As is Mann’s style, there are no clear-cut heroes or villains in The Naked Spur. Stewart’s Kemp is working to bring a wanted man to justice, but only so he can collect the reward. The fact that Ben may be innocent means nothing to him (“it’s him they’re paying the reward on”, he reasons). Kemp even tries to swindle Roy and Jesse, who helped him capture Ben, out of their share of the reward. On the reverse side of the coin, Ben is wanted for murder, but has also set himself up as a father figure to Lina, the daughter of his best friend, taking care of her when there was nobody else to do so (even if he does use Lina from time to time to stir up the tension between Kemp and his ‘partners’). Then there’s Roy, wonderfully played by Ralph Meeker, a soldier who was thrown out of the army for taking up with an Indian chief’s daughter (whether or not the chief’s daughter was a willing partner is never fully disclosed). Roy has a nasty disposition, and makes advances towards Lina every chance he gets. There are no trustworthy characters to be found on either side of The Naked Spur, bringing a level of unpredictability to the film. With each man capable of anything, good or bad, we simply don’t know what to expect with each new scene.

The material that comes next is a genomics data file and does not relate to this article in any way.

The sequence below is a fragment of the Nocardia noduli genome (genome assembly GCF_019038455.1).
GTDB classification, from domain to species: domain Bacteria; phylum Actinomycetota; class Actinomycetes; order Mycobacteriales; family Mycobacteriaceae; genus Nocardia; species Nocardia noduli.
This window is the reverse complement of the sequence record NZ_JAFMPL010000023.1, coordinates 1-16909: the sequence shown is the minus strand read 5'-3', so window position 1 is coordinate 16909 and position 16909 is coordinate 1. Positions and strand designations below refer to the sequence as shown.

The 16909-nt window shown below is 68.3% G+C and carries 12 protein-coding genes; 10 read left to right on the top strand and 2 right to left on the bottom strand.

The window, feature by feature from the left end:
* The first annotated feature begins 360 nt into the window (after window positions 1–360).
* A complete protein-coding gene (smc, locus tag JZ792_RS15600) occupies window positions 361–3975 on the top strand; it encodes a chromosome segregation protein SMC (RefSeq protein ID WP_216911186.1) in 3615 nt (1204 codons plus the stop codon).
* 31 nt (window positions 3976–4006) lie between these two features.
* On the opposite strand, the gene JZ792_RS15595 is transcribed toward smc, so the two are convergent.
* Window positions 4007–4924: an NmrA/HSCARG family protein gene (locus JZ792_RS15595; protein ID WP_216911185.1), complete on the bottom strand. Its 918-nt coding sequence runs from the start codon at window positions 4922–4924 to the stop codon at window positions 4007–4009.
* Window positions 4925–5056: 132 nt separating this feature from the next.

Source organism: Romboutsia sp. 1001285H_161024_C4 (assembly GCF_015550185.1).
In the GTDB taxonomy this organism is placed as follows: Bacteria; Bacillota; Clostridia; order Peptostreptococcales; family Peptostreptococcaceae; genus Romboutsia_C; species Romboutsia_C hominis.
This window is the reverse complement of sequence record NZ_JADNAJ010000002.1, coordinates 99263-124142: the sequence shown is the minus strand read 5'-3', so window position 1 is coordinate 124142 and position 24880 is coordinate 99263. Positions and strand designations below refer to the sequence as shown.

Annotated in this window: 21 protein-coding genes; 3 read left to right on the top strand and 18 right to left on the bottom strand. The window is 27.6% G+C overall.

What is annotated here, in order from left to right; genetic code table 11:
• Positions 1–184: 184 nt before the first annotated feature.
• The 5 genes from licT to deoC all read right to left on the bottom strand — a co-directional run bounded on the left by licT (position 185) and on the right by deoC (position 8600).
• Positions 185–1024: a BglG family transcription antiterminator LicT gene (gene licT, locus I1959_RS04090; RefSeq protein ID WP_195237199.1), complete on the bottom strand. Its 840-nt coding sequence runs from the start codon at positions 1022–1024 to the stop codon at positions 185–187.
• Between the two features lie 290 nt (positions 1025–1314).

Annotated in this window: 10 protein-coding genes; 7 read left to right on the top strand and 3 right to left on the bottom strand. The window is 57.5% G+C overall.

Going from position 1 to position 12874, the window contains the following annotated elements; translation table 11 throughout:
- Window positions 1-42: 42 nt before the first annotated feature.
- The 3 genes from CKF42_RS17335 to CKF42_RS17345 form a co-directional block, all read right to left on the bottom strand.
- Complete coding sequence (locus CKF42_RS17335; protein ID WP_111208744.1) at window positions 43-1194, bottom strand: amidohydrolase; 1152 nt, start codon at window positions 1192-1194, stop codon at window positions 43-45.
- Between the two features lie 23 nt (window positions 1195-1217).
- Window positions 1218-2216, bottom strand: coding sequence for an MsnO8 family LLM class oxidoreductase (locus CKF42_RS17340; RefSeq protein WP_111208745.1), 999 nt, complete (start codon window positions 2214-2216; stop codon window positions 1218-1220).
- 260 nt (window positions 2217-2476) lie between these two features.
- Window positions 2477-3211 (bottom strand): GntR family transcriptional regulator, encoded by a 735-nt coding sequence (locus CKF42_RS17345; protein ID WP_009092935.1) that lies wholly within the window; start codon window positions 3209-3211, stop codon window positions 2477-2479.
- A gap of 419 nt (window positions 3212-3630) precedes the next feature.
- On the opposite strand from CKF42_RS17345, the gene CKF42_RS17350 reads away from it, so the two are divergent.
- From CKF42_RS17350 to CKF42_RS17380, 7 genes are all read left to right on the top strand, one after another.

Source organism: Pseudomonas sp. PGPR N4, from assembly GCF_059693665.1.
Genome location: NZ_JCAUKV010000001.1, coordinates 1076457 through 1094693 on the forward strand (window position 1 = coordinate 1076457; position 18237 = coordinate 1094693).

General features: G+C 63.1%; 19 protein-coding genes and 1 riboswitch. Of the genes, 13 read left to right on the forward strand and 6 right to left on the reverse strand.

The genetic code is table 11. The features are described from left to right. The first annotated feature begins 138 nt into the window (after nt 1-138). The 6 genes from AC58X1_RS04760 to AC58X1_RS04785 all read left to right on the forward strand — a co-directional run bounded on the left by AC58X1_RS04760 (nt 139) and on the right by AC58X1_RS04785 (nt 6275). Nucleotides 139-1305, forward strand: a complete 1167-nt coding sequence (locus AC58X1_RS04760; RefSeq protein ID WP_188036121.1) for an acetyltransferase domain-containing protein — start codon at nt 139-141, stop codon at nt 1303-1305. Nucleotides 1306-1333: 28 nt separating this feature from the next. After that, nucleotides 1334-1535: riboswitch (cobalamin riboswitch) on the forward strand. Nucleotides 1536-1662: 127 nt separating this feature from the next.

Therein lies the true appeal of an Anthony Mann western. Formulas be damned; here’s a director who’ll gladly guide his story in any direction it wants to go.

    The Man From Laramie (1955)
    The Man from Laramie marked Anthony Mann’s first experience with Cinescope, a widescreen format introduced in the early 1950’s. With the goal of filling the screen with action, Mann took his western in an entirely new direction. Within his typically well-composed tale of drama and intrigue, Anthony Mann introduced a level of art; giving his audience the added bonus of breathtaking imagery to coincide with a story they could sink their teeth into.

    Will Lockhart (James Stewart) is searching for the man responsible for the murder of his brother, even though he’s not completely sure who that man might be. Knowing only that the killer trades guns with the Indians, Lockhart travels to Apache country to continue his quest. Once there, he runs afoul of the bad-tempered Dave Waggoman (Alex Nicol), son of powerful rancher Alec Waggoman (Donald Crisp). Left wounded by his run-in with the younger Waggoman, Lockhart learns that he has inadvertantly placed himself in the middle of a family struggle, with Dave Waggoman and his adopted brother Vic Hansbro (Arthur Kennedy) fighting each other for control of Alec Waggoman’s vast estates.